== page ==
SUMMARY of the LESSON

This lesson begins with a class conversation about student impressions of politics and politicians. Many question the relevance of politics to their lives and hold negative attitudes about politicians. Where does all this cynicism come from and is it healthy? What do we expect of politics and our leaders? What expectations do we have of different kinds of people, parents, teachers, public officials? All of these topics raise questions about role models and where students see themselves in public life. The goal of this discussion is to challenge student cynicism and encourage students to see the relevance of politics in their daily life.


UNIT 3
CITIZENSHIP:
Political Recognition & Personal Responsibility

OBJECTIVES
1) Understand the nature of citizenship
2) Understand the privileges and responsibilities of citizenship
3) Understand one's role in the civic life of the nation
4) Participate in discussion, problem-solving, writing and presentation
5) Pursue Internet research on citiziship and basic terms
TOOLS and MATERIALS
1) Web access for online projects and research
2) Surveys and handouts

ACTIVITIES
1) Group Activity 1: The Oath of Citizenship
2) Group Activity 2: Sample civics test from the INS
3) Group Activity 3: Learning the history of the word "Citizenship"


SUMMARY of the LESSON

This lesson will explore the character of American citizenship. Citizenship means different things in different times and places. Citizenship reveals the kind of relationship that exists between the individual and his or her political community. At its most basic level, citizenship is a matter of political recognition and responsibility. Recognition includes all the different rights and freedoms a community extends to its members. Responsibility includes the role the individual plays in preserving those rights and freedoms. The word history lesson will help you understand how the meaning of words connects to history, foreign languages and cultures.


UNIT 4
WHAT IS PUBLIC POLICY?
Or Getting From A to B

OBJECTIVES
1) Understand the concept of public policy
2) Understand how policy decisions impact everyday life
3) Understand the importance of compromise in formulating public policy
4) Understand the difference between public and private domains
TOOLS and MATERIALS
1) Web access for online projects and research
2) Surveys and handouts

ACTIVITIES
1) Group Activity 1: How Do We Get from A to B?
2) Group Activity 2: Somebody Else's Shoes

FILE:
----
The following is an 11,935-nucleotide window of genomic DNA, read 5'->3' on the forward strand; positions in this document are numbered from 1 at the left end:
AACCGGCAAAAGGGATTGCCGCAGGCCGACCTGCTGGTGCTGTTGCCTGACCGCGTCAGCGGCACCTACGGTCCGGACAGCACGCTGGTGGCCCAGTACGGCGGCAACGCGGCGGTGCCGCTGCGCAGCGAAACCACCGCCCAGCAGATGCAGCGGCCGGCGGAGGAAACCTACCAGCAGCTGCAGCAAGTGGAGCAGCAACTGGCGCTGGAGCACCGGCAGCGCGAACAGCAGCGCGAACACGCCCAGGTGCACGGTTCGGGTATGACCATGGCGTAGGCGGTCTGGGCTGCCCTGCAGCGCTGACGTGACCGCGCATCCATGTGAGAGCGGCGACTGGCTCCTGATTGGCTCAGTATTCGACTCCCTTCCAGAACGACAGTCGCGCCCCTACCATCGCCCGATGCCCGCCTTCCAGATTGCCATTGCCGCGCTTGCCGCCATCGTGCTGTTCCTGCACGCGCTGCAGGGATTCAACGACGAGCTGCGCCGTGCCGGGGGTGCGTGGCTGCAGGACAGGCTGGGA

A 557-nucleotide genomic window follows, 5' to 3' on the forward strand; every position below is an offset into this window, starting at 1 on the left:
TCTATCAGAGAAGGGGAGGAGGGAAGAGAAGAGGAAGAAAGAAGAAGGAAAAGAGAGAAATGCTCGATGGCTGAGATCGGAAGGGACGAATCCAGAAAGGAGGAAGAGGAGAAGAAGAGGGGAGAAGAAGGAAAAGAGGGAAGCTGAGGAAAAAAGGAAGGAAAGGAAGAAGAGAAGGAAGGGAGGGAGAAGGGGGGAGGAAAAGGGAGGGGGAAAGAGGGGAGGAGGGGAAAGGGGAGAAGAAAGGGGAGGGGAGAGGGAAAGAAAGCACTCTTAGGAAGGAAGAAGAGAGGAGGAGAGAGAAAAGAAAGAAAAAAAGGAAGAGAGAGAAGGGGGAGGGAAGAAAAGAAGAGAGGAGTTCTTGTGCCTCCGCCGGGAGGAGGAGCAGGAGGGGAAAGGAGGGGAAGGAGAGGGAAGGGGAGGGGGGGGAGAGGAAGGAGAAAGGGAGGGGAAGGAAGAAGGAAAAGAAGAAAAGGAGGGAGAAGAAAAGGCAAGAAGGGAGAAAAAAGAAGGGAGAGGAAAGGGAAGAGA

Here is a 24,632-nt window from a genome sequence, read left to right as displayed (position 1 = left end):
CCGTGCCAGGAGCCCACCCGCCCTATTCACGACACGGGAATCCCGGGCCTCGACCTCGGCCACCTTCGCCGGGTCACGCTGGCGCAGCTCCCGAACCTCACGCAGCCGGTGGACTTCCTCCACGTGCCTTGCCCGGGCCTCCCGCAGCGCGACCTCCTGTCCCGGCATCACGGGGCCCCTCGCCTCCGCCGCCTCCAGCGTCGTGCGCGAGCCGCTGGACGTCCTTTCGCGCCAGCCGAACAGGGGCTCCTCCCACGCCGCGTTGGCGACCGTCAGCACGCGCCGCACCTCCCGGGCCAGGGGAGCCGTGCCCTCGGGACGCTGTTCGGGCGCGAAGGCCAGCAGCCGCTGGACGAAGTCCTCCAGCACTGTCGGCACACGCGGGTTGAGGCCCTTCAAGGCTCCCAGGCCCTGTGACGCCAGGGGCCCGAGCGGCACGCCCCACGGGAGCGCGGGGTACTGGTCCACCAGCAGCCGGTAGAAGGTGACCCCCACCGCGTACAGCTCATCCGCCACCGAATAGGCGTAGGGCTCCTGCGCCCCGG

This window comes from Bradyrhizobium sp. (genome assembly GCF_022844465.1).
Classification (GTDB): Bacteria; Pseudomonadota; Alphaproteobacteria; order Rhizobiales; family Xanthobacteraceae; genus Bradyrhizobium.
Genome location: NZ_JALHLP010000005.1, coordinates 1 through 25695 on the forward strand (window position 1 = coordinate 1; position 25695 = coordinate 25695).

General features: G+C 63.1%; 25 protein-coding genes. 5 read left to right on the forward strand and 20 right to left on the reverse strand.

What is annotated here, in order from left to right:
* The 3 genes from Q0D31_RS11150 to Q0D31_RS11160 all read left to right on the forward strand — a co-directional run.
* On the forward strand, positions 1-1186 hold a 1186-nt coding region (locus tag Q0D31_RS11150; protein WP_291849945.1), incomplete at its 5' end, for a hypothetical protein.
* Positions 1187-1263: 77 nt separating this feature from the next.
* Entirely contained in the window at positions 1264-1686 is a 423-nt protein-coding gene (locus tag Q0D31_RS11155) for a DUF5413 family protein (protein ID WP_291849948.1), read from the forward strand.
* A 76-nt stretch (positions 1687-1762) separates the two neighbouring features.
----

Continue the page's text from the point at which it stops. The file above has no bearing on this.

SUMMARY of the LESSON

This lesson introduces the concept of public policy. It covers the complexities of policy making, as well as its multiple components. This unit includes a thought experiment that relates directly to the students: transportation. Every kind of transportation option involves public choices and decisions. How students get from one place to another -physically or politically- represents the process of Getting from A to B. Transportation policy provides a good example of the compromises involved in public life. It shows them that policy questions affect them and invite them to get involved in the discussion of public matters.


UNIT 5
Active Citizens:
Democracy in Action


OBJECTIVES
1) Understand the characteristics of democracy
2) Understand the historic barriers to full participation in American democracy
3) Understand the importance of the suffragette and civil rights movements in expanding voting participation
4) Explore the reasons for low voter turnout and importance of voter registration
TOOLS and MATERIALS
1) Web access for online projects and research
2) Surveys and handouts

ACTIVITIES
1) Group Activity 1: Online Voter Registration at BeAVoter.org


SUMMARY of the LESSON

This lesson introduces the characteristics of democracy and distinguishes the difference between direct and representative democracy. It provides a brief discussion of historic barriers to full participation, citing restrictions against Japanese-Americans during World War II. It notes the successful efforts to overcome barriers to voting for women and African-Americans. Finally, voter participation is discussed, concluding with an exercise that accesses online voter registration.


UNIT 6
Becoming an Active Political Player:
The Power of Connections


OBJECTIVES
1) Define who is a political player
2) Understand the importance of political access
3) Prepare students to become political players
4) Provide process for youth to contact public officials and other political brokers
TOOLS and MATERIALS
1) Web access for online projects and research
2) Surveys and handouts

ACTIVITIES
1) Group Activity 1: Survey "Whom Do You Know?"
2) Group Activity 2: What Do I Do? Where Do I Go?
3) Group Activity 3: Moving From Information Gathering to Action


SUMMARY of the LESSON

Building upon the previous discussions, this unit is designed to give youth a framework for political action. The unit may be used to prompt a long-term discussion of important issues to youth that will lead to a specific public policy action. Through an exercise, it gauges youth awareness of local political figures and introduces realistic, practical guidelines for accessing and contacting public officials. The unit teaches youth to be political players, thus developing skills that build future leaders in a democracy.


UNIT 7
Political Parties and Democracy


OBJECTIVES
1) Understand the concept of political parties
2) Understand the connection between political parties and public policy